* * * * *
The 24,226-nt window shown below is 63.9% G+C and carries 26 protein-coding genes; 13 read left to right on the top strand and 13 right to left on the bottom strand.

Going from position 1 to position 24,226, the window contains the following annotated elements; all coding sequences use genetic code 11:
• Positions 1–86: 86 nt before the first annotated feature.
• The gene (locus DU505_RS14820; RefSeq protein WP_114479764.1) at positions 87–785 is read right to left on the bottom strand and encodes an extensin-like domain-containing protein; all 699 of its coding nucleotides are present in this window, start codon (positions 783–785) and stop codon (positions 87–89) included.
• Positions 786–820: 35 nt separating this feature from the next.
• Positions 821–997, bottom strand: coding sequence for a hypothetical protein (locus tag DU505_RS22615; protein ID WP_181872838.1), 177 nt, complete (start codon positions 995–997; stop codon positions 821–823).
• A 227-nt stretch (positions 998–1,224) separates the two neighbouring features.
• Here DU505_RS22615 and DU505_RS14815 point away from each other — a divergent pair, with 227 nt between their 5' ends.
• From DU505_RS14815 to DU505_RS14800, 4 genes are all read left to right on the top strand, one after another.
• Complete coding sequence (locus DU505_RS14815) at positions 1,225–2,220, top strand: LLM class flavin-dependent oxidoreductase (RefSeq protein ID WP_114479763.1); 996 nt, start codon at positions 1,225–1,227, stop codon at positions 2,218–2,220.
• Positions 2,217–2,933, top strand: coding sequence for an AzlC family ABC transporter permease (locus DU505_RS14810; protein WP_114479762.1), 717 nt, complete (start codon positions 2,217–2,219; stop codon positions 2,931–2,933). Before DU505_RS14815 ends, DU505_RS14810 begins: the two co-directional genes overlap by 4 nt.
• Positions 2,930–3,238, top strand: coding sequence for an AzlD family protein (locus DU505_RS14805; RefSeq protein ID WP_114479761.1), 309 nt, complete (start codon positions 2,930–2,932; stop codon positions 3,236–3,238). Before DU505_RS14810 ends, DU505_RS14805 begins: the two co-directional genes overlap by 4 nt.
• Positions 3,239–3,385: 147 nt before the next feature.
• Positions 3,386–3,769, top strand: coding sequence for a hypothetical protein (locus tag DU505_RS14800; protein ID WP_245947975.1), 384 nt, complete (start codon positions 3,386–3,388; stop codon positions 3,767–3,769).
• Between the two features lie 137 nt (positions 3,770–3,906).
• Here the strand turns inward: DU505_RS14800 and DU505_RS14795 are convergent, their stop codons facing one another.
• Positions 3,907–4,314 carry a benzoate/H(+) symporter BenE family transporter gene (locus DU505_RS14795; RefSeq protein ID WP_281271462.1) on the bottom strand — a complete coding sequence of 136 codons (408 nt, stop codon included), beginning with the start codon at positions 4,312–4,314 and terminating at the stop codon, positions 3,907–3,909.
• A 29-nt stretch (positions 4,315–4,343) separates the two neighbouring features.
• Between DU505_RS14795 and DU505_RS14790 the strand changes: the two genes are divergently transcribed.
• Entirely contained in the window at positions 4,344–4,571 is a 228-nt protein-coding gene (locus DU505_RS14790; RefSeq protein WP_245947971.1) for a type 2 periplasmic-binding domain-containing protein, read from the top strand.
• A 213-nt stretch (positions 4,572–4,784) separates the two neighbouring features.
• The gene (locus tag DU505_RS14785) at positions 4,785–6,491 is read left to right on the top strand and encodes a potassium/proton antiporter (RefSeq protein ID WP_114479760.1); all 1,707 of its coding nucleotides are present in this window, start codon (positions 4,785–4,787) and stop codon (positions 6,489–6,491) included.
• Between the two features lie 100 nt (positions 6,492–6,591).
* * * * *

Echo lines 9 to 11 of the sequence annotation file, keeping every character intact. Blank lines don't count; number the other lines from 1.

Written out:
• From DU505_RS14815 to DU505_RS14800, 4 genes are all read left to right on the top strand, one after another.
• Complete coding sequence (locus DU505_RS14815) at positions 1,225–2,220, top strand: LLM class flavin-dependent oxidoreductase (RefSeq protein ID WP_114479763.1); 996 nt, start codon at positions 1,225–1,227, stop codon at positions 2,218–2,220.
• Positions 2,217–2,933, top strand: coding sequence for an AzlC family ABC transporter permease (locus DU505_RS14810; protein WP_114479762.1), 717 nt, complete (start codon positions 2,217–2,219; stop codon positions 2,931–2,933). Before DU505_RS14815 ends, DU505_RS14810 begins: the two co-directional genes overlap by 4 nt.